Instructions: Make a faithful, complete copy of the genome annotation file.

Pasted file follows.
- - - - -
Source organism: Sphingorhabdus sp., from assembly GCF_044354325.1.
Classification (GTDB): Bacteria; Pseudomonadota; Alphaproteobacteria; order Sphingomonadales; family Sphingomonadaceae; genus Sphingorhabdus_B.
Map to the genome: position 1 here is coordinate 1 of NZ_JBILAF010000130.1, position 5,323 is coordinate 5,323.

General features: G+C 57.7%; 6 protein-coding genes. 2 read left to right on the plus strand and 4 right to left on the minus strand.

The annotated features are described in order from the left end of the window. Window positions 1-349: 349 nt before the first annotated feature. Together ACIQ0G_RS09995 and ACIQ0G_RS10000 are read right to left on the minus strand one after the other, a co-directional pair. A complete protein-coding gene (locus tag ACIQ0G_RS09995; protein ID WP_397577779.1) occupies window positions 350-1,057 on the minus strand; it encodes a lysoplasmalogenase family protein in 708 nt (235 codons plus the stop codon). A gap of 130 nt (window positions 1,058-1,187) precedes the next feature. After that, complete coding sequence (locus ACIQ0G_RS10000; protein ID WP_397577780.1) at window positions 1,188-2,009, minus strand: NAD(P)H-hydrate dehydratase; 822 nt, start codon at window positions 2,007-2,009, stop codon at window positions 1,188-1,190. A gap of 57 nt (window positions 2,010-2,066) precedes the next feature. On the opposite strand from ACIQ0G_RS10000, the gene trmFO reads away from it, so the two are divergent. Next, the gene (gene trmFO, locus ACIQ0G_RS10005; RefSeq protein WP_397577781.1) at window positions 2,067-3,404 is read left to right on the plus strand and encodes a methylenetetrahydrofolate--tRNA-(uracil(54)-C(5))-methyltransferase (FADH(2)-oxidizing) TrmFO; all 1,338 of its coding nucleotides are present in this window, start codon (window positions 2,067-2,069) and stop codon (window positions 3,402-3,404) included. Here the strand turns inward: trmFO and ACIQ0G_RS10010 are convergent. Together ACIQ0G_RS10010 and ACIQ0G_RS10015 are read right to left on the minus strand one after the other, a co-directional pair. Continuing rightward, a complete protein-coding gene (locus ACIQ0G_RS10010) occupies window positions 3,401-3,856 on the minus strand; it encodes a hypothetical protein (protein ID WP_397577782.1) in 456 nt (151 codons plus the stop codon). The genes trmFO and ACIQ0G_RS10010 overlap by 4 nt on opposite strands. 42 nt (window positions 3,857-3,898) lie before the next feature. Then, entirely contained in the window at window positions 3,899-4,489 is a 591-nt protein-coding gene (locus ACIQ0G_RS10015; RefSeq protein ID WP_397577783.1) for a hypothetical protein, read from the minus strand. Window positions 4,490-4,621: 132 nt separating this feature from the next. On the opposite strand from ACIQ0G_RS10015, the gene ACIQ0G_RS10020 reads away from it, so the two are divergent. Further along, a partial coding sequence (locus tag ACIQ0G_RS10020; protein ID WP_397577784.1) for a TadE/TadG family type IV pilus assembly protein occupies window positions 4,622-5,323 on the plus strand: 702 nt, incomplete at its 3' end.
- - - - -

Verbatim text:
Source organism: Sphingorhabdus sp., from assembly GCF_044354325.1.
Classification (GTDB): Bacteria; Pseudomonadota; Alphaproteobacteria; order Sphingomonadales; family Sphingomonadaceae; genus Sphingorhabdus_B.
Map to the genome: position 1 here is coordinate 1 of NZ_JBILAF010000130.1, position 5,323 is coordinate 5,323.

General features: G+C 57.7%; 6 protein-coding genes. 2 read left to right on the plus strand and 4 right to left on the minus strand.

The annotated features are described in order from the left end of the window. Window positions 1-349: 349 nt before the first annotated feature. Together ACIQ0G_RS09995 and ACIQ0G_RS10000 are read right to left on the minus strand one after the other, a co-directional pair. A complete protein-coding gene (locus tag ACIQ0G_RS09995; protein ID WP_397577779.1) occupies window positions 350-1,057 on the minus strand; it encodes a lysoplasmalogenase family protein in 708 nt (235 codons plus the stop codon). A gap of 130 nt (window positions 1,058-1,187) precedes the next feature. After that, complete coding sequence (locus ACIQ0G_RS10000; protein ID WP_397577780.1) at window positions 1,188-2,009, minus strand: NAD(P)H-hydrate dehydratase; 822 nt, start codon at window positions 2,007-2,009, stop codon at window positions 1,188-1,190. A gap of 57 nt (window positions 2,010-2,066) precedes the next feature. On the opposite strand from ACIQ0G_RS10000, the gene trmFO reads away from it, so the two are divergent. Next, the gene (gene trmFO, locus ACIQ0G_RS10005; RefSeq protein WP_397577781.1) at window positions 2,067-3,404 is read left to right on the plus strand and encodes a methylenetetrahydrofolate--tRNA-(uracil(54)-C(5))-methyltransferase (FADH(2)-oxidizing) TrmFO; all 1,338 of its coding nucleotides are present in this window, start codon (window positions 2,067-2,069) and stop codon (window positions 3,402-3,404) included. Here the strand turns inward: trmFO and ACIQ0G_RS10010 are convergent. Together ACIQ0G_RS10010 and ACIQ0G_RS10015 are read right to left on the minus strand one after the other, a co-directional pair. Continuing rightward, a complete protein-coding gene (locus ACIQ0G_RS10010) occupies window positions 3,401-3,856 on the minus strand; it encodes a hypothetical protein (protein ID WP_397577782.1) in 456 nt (151 codons plus the stop codon). The genes trmFO and ACIQ0G_RS10010 overlap by 4 nt on opposite strands. 42 nt (window positions 3,857-3,898) lie before the next feature. Then, entirely contained in the window at window positions 3,899-4,489 is a 591-nt protein-coding gene (locus ACIQ0G_RS10015; RefSeq protein ID WP_397577783.1) for a hypothetical protein, read from the minus strand. Window positions 4,490-4,621: 132 nt separating this feature from the next. On the opposite strand from ACIQ0G_RS10015, the gene ACIQ0G_RS10020 reads away from it, so the two are divergent. Further along, a partial coding sequence (locus tag ACIQ0G_RS10020; protein ID WP_397577784.1) for a TadE/TadG family type IV pilus assembly protein occupies window positions 4,622-5,323 on the plus strand: 702 nt, incomplete at its 3' end.